In the view of comics historian Les Daniels, artist Curt Swan became the definitive artist of Superman in the early 1960s with a “new look” to the character that replaced Wayne Boring’s version. Writer Jim Shooter and Swan crafted the story “Superman’s Race With the Flash!” in Superman #199 (Aug. 1967) which featured the first race between the Flash and Superman, two characters known for their super-speed powers. Another Silver Age first is the “Death of Superman,” from 1961’s Superman #149, by Jerry Siegel, Curt Swan and Sheldon Moldoff. The Silver Age was a fantastic period for Superman fans, giving us characters such as Braniac, Bizzaro, Titano, Supergirl and The Legion of Superheroes.
Batman: Gotham Knights was a monthly American comic book series published by DC Comics. The original intent of this book was to feature the exploits of Batman and his extended family, such as Alfred Pennyworth, Batgirl, Nightwing, Robin, Oracle, and Catwoman, among others. The latter section of the run, however, came to focus much more upon his enemies.
The series also featured the popular “Batman: Black and White” back-up strip, which allowed various artists with widely varying styles to do their take on the Dark Knight in a black and white format. These back-up strips are also collected in trade paperback form.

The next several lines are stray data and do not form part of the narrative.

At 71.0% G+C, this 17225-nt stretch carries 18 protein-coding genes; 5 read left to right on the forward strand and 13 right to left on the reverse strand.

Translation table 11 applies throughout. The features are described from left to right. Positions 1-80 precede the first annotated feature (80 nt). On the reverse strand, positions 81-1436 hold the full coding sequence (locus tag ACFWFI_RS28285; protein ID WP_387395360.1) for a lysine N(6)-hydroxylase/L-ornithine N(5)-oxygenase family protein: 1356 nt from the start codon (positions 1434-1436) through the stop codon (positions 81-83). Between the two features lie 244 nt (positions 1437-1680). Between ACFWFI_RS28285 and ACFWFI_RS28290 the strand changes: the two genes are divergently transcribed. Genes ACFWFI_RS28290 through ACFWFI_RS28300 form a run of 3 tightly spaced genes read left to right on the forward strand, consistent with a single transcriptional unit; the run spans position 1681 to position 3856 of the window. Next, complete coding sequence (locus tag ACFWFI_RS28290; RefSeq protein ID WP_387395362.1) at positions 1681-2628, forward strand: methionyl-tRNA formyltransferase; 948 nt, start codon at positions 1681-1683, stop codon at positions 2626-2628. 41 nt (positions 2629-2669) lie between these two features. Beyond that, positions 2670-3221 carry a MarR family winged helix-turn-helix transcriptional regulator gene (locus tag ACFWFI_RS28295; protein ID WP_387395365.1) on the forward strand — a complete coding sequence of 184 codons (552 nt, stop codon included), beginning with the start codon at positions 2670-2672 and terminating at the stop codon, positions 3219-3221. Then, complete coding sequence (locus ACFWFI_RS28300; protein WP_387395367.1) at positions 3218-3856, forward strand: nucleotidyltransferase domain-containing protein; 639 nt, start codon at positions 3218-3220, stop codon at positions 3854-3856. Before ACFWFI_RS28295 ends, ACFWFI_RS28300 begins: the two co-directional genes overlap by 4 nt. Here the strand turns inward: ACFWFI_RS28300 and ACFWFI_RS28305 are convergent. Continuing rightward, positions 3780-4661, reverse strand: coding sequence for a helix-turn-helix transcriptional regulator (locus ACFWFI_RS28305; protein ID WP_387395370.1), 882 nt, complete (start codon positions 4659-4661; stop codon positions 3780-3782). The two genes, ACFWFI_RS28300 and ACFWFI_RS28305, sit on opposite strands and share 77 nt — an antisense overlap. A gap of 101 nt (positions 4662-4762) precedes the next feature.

Justice League Europe was published for 68 issues (plus five annuals) from 1989 to 1994. Starting with issue #51 the title was renamed Justice League International (vol. 2). Like Justice League America, the series featured tongue-in-cheek humor but was a much more action-centric series than Justice League America. The action-themed nature of the series was most overt with the series’ most famous arc “The Extremists”. The arc featured the JLE fighting The Extremists, a cadre of psychopathic villains patterned after Marvel Comics villains Doctor Doom, Magneto, Doctor Octopus, Sabretooth and Dormammu.
The team was originally headquartered in Paris, France but later moved to an abandoned castle in Great Britain.
The third Flash was Wally West, introduced in The Flash (vol. 1) #110 (Dec. 1959) as Kid Flash. West, Allen’s nephew by marriage, gained the Flash’s powers through an accident identical to Allen’s. Adopting the identity of Kid Flash, he maintained membership in the Teen Titans for years. Following Allen’s death, West adopted the Flash identity in Crisis on Infinite Earths #12 and was given his own series, beginning with The Flash (vol. 2) #1 in 1987. Many issues began with the catchphrase: “My name is Wally West. I’m the fastest man alive.”